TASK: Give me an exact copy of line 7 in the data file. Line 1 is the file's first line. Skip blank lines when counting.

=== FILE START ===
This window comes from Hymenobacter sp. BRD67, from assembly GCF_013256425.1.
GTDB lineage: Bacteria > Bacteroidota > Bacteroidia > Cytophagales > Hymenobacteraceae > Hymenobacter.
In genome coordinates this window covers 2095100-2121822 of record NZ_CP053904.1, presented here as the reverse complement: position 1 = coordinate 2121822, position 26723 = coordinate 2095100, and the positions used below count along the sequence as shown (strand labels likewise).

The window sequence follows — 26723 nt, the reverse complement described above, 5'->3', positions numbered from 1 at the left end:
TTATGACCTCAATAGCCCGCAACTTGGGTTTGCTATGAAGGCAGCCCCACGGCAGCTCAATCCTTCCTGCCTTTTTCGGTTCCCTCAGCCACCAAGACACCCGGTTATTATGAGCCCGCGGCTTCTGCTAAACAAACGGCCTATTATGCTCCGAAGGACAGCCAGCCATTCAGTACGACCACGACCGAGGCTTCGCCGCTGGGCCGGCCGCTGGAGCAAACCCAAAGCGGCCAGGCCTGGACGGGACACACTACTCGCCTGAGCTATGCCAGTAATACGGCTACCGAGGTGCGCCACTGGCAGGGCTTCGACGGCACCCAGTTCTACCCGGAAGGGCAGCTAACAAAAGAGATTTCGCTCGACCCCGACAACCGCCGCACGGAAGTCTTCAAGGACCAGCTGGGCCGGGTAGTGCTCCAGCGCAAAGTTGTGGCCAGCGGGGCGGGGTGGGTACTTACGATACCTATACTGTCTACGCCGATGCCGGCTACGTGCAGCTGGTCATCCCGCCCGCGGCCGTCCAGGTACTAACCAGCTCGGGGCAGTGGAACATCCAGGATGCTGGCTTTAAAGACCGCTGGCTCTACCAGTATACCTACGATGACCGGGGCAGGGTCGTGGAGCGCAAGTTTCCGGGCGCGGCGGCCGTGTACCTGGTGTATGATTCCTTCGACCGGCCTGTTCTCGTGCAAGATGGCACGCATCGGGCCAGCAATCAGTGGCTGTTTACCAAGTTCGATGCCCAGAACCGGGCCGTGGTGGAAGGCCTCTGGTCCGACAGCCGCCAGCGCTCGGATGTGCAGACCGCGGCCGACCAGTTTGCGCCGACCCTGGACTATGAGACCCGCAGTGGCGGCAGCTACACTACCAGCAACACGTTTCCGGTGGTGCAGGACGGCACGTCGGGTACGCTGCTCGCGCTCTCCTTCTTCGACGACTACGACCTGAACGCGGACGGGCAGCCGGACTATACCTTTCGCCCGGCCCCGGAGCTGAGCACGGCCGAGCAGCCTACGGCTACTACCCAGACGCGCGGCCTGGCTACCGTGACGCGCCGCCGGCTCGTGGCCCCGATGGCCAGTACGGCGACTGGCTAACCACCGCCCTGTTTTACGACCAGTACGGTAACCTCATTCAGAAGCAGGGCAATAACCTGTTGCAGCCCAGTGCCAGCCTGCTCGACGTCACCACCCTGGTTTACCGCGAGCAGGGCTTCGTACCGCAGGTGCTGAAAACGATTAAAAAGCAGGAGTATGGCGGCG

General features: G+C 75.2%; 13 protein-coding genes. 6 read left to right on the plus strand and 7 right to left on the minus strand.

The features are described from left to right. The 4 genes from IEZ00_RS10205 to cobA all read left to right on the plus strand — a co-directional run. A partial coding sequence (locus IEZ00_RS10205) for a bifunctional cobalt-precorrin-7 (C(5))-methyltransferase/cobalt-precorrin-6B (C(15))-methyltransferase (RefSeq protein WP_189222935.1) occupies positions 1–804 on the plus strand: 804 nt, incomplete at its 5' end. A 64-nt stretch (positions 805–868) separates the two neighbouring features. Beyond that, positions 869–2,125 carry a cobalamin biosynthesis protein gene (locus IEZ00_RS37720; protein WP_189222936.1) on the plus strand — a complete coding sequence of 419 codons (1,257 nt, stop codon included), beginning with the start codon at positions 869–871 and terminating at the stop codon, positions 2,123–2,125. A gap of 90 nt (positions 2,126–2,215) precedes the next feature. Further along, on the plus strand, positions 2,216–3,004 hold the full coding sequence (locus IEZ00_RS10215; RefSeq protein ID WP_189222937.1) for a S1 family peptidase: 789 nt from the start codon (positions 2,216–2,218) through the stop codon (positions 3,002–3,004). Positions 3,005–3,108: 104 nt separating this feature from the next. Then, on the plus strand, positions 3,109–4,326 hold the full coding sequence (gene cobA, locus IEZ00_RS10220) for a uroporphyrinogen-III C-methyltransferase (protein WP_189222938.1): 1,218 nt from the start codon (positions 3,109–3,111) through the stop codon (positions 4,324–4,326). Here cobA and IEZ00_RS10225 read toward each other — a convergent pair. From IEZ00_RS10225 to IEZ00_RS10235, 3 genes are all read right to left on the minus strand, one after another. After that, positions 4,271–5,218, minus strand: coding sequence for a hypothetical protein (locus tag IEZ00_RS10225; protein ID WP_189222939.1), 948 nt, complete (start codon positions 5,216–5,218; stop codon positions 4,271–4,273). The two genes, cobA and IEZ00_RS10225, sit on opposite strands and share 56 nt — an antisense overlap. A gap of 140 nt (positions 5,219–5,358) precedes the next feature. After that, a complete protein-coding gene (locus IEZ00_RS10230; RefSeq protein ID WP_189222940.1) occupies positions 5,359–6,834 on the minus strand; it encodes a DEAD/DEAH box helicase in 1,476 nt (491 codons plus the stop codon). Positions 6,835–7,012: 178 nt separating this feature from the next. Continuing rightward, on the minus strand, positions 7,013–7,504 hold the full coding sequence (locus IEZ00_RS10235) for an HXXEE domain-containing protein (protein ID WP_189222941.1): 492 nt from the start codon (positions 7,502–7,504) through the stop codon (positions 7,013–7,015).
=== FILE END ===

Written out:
The features are described from left to right. The 4 genes from IEZ00_RS10205 to cobA all read left to right on the plus strand — a co-directional run. A partial coding sequence (locus IEZ00_RS10205) for a bifunctional cobalt-precorrin-7 (C(5))-methyltransferase/cobalt-precorrin-6B (C(15))-methyltransferase (RefSeq protein WP_189222935.1) occupies positions 1–804 on the plus strand: 804 nt, incomplete at its 5' end. A 64-nt stretch (positions 805–868) separates the two neighbouring features. Beyond that, positions 869–2,125 carry a cobalamin biosynthesis protein gene (locus IEZ00_RS37720; protein WP_189222936.1) on the plus strand — a complete coding sequence of 419 codons (1,257 nt, stop codon included), beginning with the start codon at positions 869–871 and terminating at the stop codon, positions 2,123–2,125. A gap of 90 nt (positions 2,126–2,215) precedes the next feature. Further along, on the plus strand, positions 2,216–3,004 hold the full coding sequence (locus IEZ00_RS10215; RefSeq protein ID WP_189222937.1) for a S1 family peptidase: 789 nt from the start codon (positions 2,216–2,218) through the stop codon (positions 3,002–3,004). Positions 3,005–3,108: 104 nt separating this feature from the next. Then, on the plus strand, positions 3,109–4,326 hold the full coding sequence (gene cobA, locus IEZ00_RS10220) for a uroporphyrinogen-III C-methyltransferase (protein WP_189222938.1): 1,218 nt from the start codon (positions 3,109–3,111) through the stop codon (positions 4,324–4,326). Here cobA and IEZ00_RS10225 read toward each other — a convergent pair. From IEZ00_RS10225 to IEZ00_RS10235, 3 genes are all read right to left on the minus strand, one after another. After that, positions 4,271–5,218, minus strand: coding sequence for a hypothetical protein (locus tag IEZ00_RS10225; protein ID WP_189222939.1), 948 nt, complete (start codon positions 5,216–5,218; stop codon positions 4,271–4,273). The two genes, cobA and IEZ00_RS10225, sit on opposite strands and share 56 nt — an antisense overlap. A gap of 140 nt (positions 5,219–5,358) precedes the next feature. After that, a complete protein-coding gene (locus IEZ00_RS10230; RefSeq protein ID WP_189222940.1) occupies positions 5,359–6,834 on the minus strand; it encodes a DEAD/DEAH box helicase in 1,476 nt (491 codons plus the stop codon). Positions 6,835–7,012: 178 nt separating this feature from the next. Continuing rightward, on the minus strand, positions 7,013–7,504 hold the full coding sequence (locus IEZ00_RS10235) for an HXXEE domain-containing protein (protein ID WP_189222941.1): 492 nt from the start codon (positions 7,502–7,504) through the stop codon (positions 7,013–7,015).